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Discussion Starter · #1 ·
I've been having a drive shaft problem ever since I've bought my bike a couple of years ago. The first time, it turned out the PO had the wrong spring on the u-joint side of the drive shaft and it caused the drive shaft to come out of the u-joint. It started giving me problems again about a month ago and I thought that the new to me drive shaft might have some weak springs since they were used, so I ordered new springs and before they came in, it happened again, the drive shaft jumped out of the u-joint. This past week, I pulled the rear end and drive shaft and replaced the springs with the new ones and inspected the splines on the u-joint, drive shaft and rear end. I went for a ride today, and it only did it once, but I felt it jump out and back in again. Has anyone ever had this problem before, it has me puzzled. :wtf:
 

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The ujoint is directional. Are you sure it's installed correctly?
 

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1984 Aspencade
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Did the drive shaft come from another year or model and maybe is a little shorter?

Drawing a blank here, but seems like I remember one of the models changed shaft length.

It would seem very difficult for the correct shaft to pull completely out of the u-joint with everything bolted. I would think the spring is there to only keep it up in the sleeve as far as possible, and still allow for any required movement with the swing arm going up and down....
 

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It aint rocket science
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Not familiar with 1200 but generally no matter what the shaft cannot shorten enough to jump.

I would be looking at final drive or drive to driven hub problems.
 

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I just looked at the on-line parts fiche... the final drive shaft, and u-joint are the regardless of year/model.

Is the final shaft coming apart at the u-joint (front) end? Or the back.

If the final shaft came out (at either end) as a rider, you'd have a surge of RPMs and hear lots of clunking/clanking.

two things cross my mind.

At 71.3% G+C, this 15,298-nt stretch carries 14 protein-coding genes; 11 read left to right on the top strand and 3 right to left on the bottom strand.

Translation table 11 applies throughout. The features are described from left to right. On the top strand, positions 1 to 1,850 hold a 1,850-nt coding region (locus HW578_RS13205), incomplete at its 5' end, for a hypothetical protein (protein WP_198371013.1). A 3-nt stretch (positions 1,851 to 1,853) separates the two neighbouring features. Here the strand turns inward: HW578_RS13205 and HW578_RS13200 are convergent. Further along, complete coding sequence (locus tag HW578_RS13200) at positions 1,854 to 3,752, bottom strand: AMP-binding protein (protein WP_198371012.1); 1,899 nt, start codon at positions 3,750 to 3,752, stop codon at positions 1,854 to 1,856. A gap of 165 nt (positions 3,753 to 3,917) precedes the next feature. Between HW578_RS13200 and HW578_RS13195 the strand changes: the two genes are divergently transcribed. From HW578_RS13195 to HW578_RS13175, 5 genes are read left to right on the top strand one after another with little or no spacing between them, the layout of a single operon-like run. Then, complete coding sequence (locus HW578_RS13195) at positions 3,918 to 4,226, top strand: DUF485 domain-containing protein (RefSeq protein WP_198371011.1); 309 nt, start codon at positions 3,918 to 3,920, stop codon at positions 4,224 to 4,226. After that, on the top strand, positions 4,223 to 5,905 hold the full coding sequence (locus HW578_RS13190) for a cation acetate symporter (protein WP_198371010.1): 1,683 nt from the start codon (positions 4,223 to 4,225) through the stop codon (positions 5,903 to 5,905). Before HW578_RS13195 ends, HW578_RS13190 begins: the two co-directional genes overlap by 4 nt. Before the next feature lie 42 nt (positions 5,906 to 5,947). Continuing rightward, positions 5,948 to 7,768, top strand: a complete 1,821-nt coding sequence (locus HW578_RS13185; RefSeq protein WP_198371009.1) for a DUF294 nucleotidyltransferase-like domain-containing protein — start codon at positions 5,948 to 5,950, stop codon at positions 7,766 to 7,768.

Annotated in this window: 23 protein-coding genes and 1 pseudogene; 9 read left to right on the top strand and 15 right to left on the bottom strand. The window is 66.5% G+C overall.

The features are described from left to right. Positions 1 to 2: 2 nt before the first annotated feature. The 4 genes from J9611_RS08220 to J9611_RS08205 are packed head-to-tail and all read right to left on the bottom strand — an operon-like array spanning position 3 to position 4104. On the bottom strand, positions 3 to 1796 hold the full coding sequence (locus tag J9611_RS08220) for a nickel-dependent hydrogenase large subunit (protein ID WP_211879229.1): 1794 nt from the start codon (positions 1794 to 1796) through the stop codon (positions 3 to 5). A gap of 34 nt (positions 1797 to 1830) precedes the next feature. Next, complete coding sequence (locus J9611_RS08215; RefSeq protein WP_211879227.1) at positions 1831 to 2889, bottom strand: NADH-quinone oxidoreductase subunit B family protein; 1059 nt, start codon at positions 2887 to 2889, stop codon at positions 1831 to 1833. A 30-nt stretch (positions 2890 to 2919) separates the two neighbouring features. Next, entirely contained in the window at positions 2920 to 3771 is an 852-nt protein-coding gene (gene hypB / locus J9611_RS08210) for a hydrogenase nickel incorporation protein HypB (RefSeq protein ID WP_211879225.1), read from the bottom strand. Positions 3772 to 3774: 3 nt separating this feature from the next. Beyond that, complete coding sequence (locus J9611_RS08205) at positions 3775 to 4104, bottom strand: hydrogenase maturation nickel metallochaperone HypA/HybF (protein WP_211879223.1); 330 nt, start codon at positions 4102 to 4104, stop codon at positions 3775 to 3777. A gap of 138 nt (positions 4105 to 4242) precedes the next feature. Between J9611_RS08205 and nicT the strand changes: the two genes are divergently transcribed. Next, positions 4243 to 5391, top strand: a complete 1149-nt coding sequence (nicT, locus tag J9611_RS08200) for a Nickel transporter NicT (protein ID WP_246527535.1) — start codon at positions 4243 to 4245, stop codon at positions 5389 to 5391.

1st.. Is there structural damage on the swing-arm or near the swing-arm area. I don't think it's likely, the bike would be a death-trap. But if the swing arm (or part of it) is wobbling around the final shaft would pull away from the swing-arm.

2nd. There's something assembled incorrectly in the differential at the back of the bike. Makeing the swing-arm not project far enough forward.


Good luck.
 

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Junior Grue
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I went for a ride today, and it only did it once, but I felt it jump out and back in again. Has anyone ever had this problem before, it has me puzzled. :wtf:
Jumping out then back in sounds more like a transmission problem than a drive shaft problem.:?
 

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Discussion Starter · #7 ·
The shaft is coming out at the front/u-joint side. Most of the time it happens so quickly that it feels like it jumped into neutral, then back into gear and yes the rpm's jump up and let off the throttle and it slides back in. It always happens in 5th gear while i'm doing over 50mph and usually under light throttle load. Ken, I thought for a while it was tranny related until the drive shaft came out, not once but twice so that's why I thought it had to do with the springs on the drive shaft. I replaced them and it's still doing it, although not as often, so it has to be something else. No visible damage to the swing arm but a friend of mine has suggested that it might be the swing arm bearings. I just figured that if I had bad swing arm bearings that it would have handling problems, which it doesn't but I'm still planning on check them.
 

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I really think, that if the shaft came out of the u-joint.. the odds of it re-aligning an going back together are so slim...

I wonder if the clutch is slipping, then catching again. You could try cleaning the clutch slave-cylinder, and re-bleeding the clutch.

The clutch slave cylinder pushes a pin, that actuates the clutch. I'm boping that the slave cylinder is gunked up, and not allowing that pin from moving back far enough, thus allowing the clutch to slip.

I know it's a pain to remove, but the clutch slave cylinder can be removed without engine removal. And there's no gasket or anything, it doesn't open up into the engine itself, so it's safe to do so. Once removed, clean it up, paying particular attention to making sure the piston has full range of travel. There is nothing holding the piston in, just the friction of the seal. Put it back together, and rebleed.


Good luck.
 

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Check your frame for rust on the right side between the swingarm pivot and the rear motor mount. They rust bad there, but seems like you would have noticed that.

Scott
 
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